The same pilot jumped out and said, "Do anything you want to me, but my wife is in the plane and you have to tell her where I was last night!"

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  • soni7007
    08-06 04:01 PM
    Yes, i agree that it is unpredictable and no one can guarantee as to which one will move faster.
    But, it can go either way, may be 2002 EB3 goes current before 2005 Eb2 or vice-versa. Atleast they will have an equal chance and position. However, in the other case, when u allow porting, then A (EB3, PD 2002) will be strictly ahead of B (EB2, PD 2005)

    According to you A acquires skills over a period of time and so does a person who went for higher education and is EB2. You also say that if there was no porting, A has a PD of 2002 (in EB3) and B has a PD of 2005 (in EB2), then they are almost in the same position.

    At this point both of us agree that A and B are equal, right?

    If they both are EQUAL, then can you guarantee that both PDs will move at the same rate?. If A�s PD becomes unavailable and B�s become current. B will get GC faster than A even though both were equal (from your logic). Is this fair, then?


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  • quizzer
    04-08 04:19 PM
    I look at this bill in a different perspective:

    1. This will give the Indian IT companies an opportunity to move up the value chain. Rather than body shop its employees to clients...they can have all the IT work done at its development locations. Also they can fill americans for half of its US workforce.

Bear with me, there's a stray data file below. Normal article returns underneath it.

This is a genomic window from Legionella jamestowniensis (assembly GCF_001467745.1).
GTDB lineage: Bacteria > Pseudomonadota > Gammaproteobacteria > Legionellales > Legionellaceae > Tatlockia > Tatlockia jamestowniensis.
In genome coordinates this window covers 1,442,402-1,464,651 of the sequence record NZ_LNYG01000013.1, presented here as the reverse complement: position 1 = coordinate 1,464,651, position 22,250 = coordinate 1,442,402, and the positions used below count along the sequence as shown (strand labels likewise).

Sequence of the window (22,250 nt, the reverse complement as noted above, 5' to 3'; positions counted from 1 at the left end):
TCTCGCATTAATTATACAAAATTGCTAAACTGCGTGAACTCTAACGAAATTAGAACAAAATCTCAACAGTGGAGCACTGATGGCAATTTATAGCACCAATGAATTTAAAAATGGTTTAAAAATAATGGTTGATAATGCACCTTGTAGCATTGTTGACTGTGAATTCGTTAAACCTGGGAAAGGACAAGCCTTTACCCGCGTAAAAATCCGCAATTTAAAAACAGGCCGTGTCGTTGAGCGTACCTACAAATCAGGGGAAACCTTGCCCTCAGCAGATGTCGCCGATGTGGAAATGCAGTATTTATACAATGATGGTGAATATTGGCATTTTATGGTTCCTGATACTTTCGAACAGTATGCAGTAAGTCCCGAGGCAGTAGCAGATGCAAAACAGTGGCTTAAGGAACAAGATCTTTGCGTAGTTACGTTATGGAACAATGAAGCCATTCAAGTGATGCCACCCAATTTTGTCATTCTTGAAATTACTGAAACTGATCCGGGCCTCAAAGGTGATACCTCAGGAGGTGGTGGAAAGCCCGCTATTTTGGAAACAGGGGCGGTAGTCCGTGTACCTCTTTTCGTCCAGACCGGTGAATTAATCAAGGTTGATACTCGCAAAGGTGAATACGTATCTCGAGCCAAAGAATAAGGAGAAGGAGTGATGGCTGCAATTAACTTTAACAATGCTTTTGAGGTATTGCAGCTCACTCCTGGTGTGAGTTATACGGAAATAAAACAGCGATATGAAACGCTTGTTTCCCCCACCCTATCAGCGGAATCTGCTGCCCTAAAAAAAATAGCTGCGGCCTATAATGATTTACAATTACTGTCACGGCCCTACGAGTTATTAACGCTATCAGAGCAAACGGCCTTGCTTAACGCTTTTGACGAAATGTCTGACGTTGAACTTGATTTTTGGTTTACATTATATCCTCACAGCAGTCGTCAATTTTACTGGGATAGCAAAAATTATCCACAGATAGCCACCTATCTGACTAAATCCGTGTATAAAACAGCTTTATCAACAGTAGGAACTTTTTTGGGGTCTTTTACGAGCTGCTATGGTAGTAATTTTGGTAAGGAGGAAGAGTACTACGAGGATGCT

2. It will put an end to 100% H1b bodyshoppers who just make money without having any office and putting their employees onto client locations. These scrupulous bodyshops even dont pay on bench.


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  • DSJ
    05-17 02:43 PM
    Come on man don't preach here. Your so called paid *permanent job* is to do work at your office, not spend time in this forum to post lengthy text.
    Do you think what you are doing is legal or illegal to your company.

    Reality is, being a 'consultant' on the bench is illegal.

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  • rheoretro
    11-12 02:28 PM
    rheoretro Surely there is a distinction between illegal immigrants and Latinos (though I am not sure how thick is the line) but I did say that we cannot have even a whiff of support for illegal immigration be it from any country, including India.

    It is unfortunate that the legal reform package cannot be passed without the CIR and one of the reasons behind that is the tendency of pro-immigration groups to paint both forms of immigration with the same brush.